Saturday, January 9, 2010
U.K. Considers Licensing Mobility Scooter Users
The vehicles are exempt from motor safety laws, even when used on public roads, so there’s little the cops can do if someone’s involved in an accident. It’s actually something of a problem. A 90-year-old was killed in September after being hit by someone on a mobility scooter, and a 70-year-old woman severely injured a toddler after hitting her and dragging her along the ground. In both cases, the police couldn’t press charges.
The answer, says one member of Parliament, is to train and license scooter drivers. “Although retailers do give some kind of training it is by no means mandatory,” MP Jeff Ennis told the BBC. “So what I think we need is some kind of cycle proficiency test for mobility scooters.”
Price is Right viewers and soap opera fans will be familiar with the vehicles in question. During daytime TV commercial breaks, medical supply warehouses usually advertise Rascals and Hoverounds amidst pitches for technical schools and spots where Wilford Brimley hawks “diabetus supplies.” And who can forget George Costanza riding one while pretending to have a disability?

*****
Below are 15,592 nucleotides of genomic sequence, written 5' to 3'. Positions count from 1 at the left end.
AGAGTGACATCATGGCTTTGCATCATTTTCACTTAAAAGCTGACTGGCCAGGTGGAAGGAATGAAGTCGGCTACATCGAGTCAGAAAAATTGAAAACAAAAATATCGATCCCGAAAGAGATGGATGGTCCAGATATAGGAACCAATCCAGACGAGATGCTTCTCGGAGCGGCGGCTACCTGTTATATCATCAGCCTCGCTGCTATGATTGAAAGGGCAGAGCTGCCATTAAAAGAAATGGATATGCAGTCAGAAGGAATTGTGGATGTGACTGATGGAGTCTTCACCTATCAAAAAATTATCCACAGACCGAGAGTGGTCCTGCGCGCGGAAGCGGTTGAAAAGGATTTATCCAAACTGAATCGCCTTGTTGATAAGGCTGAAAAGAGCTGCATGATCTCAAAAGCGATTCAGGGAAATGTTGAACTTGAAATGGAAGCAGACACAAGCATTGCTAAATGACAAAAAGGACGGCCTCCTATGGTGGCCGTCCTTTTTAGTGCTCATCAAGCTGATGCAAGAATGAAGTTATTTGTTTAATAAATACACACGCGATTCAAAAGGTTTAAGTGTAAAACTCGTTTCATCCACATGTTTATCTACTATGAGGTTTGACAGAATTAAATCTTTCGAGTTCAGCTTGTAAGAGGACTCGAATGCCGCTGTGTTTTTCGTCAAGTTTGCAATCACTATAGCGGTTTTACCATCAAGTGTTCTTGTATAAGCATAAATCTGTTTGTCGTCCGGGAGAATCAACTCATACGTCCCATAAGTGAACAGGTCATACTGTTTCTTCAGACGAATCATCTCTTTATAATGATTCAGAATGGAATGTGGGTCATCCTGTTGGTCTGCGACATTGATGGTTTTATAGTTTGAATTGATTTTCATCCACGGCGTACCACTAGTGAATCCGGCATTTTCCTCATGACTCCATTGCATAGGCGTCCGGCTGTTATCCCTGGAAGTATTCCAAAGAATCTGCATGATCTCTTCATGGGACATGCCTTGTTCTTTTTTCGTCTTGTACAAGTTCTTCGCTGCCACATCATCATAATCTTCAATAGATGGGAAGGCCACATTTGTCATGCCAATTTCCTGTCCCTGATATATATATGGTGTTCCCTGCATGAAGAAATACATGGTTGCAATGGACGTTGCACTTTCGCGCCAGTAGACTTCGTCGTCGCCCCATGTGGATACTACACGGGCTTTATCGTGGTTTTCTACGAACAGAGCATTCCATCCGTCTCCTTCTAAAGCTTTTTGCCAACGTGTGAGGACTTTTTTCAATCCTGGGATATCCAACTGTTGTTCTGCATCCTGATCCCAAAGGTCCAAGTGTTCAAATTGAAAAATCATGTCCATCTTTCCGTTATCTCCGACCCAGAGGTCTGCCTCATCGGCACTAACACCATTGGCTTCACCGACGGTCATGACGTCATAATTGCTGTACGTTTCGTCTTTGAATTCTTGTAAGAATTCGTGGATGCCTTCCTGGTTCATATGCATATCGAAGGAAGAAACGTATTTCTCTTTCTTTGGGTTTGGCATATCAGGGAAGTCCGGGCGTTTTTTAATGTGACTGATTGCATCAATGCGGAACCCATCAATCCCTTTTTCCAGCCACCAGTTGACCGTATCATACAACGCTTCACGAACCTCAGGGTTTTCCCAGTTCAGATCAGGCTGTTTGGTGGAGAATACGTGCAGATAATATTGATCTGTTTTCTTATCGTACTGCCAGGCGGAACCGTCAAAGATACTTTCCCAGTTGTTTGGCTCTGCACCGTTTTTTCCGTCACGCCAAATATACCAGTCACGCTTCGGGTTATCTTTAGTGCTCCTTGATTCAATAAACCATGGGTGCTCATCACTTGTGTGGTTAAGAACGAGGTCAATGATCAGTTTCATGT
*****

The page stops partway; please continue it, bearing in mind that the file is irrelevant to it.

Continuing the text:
Although the scooters rarely exceed 4 mph, some of those who rely on them say they can be hard to control.
“Driving [a] scooter was completely unlike any of the modes of transport I normally use, and the fact that they appear slow lulls the driver into a false sense of security,” a scooter user named Val wrote in response to a news story by the BBC.
While Ennis proposes training and a “three strikes and you’re out” rule for the most dangerous scooter users, others wonder if inconsiderate pedestrians and potholed sidewalks are more of a road hazard than swerving scooters.
Photo of a mobility scooter parked outside the Barge Pole pub in Thamesmeade, England: Flickr / Nicobobinus.